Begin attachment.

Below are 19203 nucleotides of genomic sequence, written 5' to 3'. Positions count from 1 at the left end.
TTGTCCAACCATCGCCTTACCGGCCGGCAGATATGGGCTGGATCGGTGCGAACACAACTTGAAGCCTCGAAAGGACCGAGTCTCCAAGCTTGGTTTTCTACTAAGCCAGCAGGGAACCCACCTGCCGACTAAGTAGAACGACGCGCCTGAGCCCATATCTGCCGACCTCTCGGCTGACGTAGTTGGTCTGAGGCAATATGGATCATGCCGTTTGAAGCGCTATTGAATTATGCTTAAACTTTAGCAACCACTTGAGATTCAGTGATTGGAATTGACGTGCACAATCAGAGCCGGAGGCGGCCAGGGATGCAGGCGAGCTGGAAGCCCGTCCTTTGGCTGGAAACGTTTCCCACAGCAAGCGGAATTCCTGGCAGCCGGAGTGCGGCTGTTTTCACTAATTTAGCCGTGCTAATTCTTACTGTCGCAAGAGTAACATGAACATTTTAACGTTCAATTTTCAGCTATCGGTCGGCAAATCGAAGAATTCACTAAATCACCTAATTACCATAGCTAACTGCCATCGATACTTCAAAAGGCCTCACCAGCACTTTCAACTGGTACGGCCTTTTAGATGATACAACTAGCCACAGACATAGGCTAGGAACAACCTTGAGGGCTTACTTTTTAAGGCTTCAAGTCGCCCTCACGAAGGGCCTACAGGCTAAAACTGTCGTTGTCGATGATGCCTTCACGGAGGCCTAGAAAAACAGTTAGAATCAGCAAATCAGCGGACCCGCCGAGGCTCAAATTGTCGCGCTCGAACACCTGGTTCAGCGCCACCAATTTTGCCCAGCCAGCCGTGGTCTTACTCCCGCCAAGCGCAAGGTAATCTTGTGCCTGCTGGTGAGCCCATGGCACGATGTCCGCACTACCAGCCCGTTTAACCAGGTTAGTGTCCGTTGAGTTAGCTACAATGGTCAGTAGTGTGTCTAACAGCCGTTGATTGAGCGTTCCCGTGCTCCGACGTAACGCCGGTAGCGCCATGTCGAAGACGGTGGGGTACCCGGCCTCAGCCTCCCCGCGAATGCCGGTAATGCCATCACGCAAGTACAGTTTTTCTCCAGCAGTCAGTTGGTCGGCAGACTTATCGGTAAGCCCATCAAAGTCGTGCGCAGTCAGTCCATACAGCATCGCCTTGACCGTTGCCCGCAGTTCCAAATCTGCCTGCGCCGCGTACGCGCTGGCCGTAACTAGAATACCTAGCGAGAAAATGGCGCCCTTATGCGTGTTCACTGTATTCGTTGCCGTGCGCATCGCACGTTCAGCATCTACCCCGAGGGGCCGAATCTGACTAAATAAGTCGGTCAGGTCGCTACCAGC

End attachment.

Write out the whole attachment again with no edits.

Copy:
Below are 19203 nucleotides of genomic sequence, written 5' to 3'. Positions count from 1 at the left end.
TTGTCCAACCATCGCCTTACCGGCCGGCAGATATGGGCTGGATCGGTGCGAACACAACTTGAAGCCTCGAAAGGACCGAGTCTCCAAGCTTGGTTTTCTACTAAGCCAGCAGGGAACCCACCTGCCGACTAAGTAGAACGACGCGCCTGAGCCCATATCTGCCGACCTCTCGGCTGACGTAGTTGGTCTGAGGCAATATGGATCATGCCGTTTGAAGCGCTATTGAATTATGCTTAAACTTTAGCAACCACTTGAGATTCAGTGATTGGAATTGACGTGCACAATCAGAGCCGGAGGCGGCCAGGGATGCAGGCGAGCTGGAAGCCCGTCCTTTGGCTGGAAACGTTTCCCACAGCAAGCGGAATTCCTGGCAGCCGGAGTGCGGCTGTTTTCACTAATTTAGCCGTGCTAATTCTTACTGTCGCAAGAGTAACATGAACATTTTAACGTTCAATTTTCAGCTATCGGTCGGCAAATCGAAGAATTCACTAAATCACCTAATTACCATAGCTAACTGCCATCGATACTTCAAAAGGCCTCACCAGCACTTTCAACTGGTACGGCCTTTTAGATGATACAACTAGCCACAGACATAGGCTAGGAACAACCTTGAGGGCTTACTTTTTAAGGCTTCAAGTCGCCCTCACGAAGGGCCTACAGGCTAAAACTGTCGTTGTCGATGATGCCTTCACGGAGGCCTAGAAAAACAGTTAGAATCAGCAAATCAGCGGACCCGCCGAGGCTCAAATTGTCGCGCTCGAACACCTGGTTCAGCGCCACCAATTTTGCCCAGCCAGCCGTGGTCTTACTCCCGCCAAGCGCAAGGTAATCTTGTGCCTGCTGGTGAGCCCATGGCACGATGTCCGCACTACCAGCCCGTTTAACCAGGTTAGTGTCCGTTGAGTTAGCTACAATGGTCAGTAGTGTGTCTAACAGCCGTTGATTGAGCGTTCCCGTGCTCCGACGTAACGCCGGTAGCGCCATGTCGAAGACGGTGGGGTACCCGGCCTCAGCCTCCCCGCGAATGCCGGTAATGCCATCACGCAAGTACAGTTTTTCTCCAGCAGTCAGTTGGTCGGCAGACTTATCGGTAAGCCCATCAAAGTCGTGCGCAGTCAGTCCATACAGCATCGCCTTGACCGTTGCCCGCAGTTCCAAATCTGCCTGCGCCGCGTACGCGCTGGCCGTAACTAGAATACCTAGCGAGAAAATGGCGCCCTTATGCGTGTTCACTGTATTCGTTGCCGTGCGCATCGCACGTTCAGCATCTACCCCGAGGGGCCGAATCTGACTAAATAAGTCGGTCAGGTCGCTACCAGC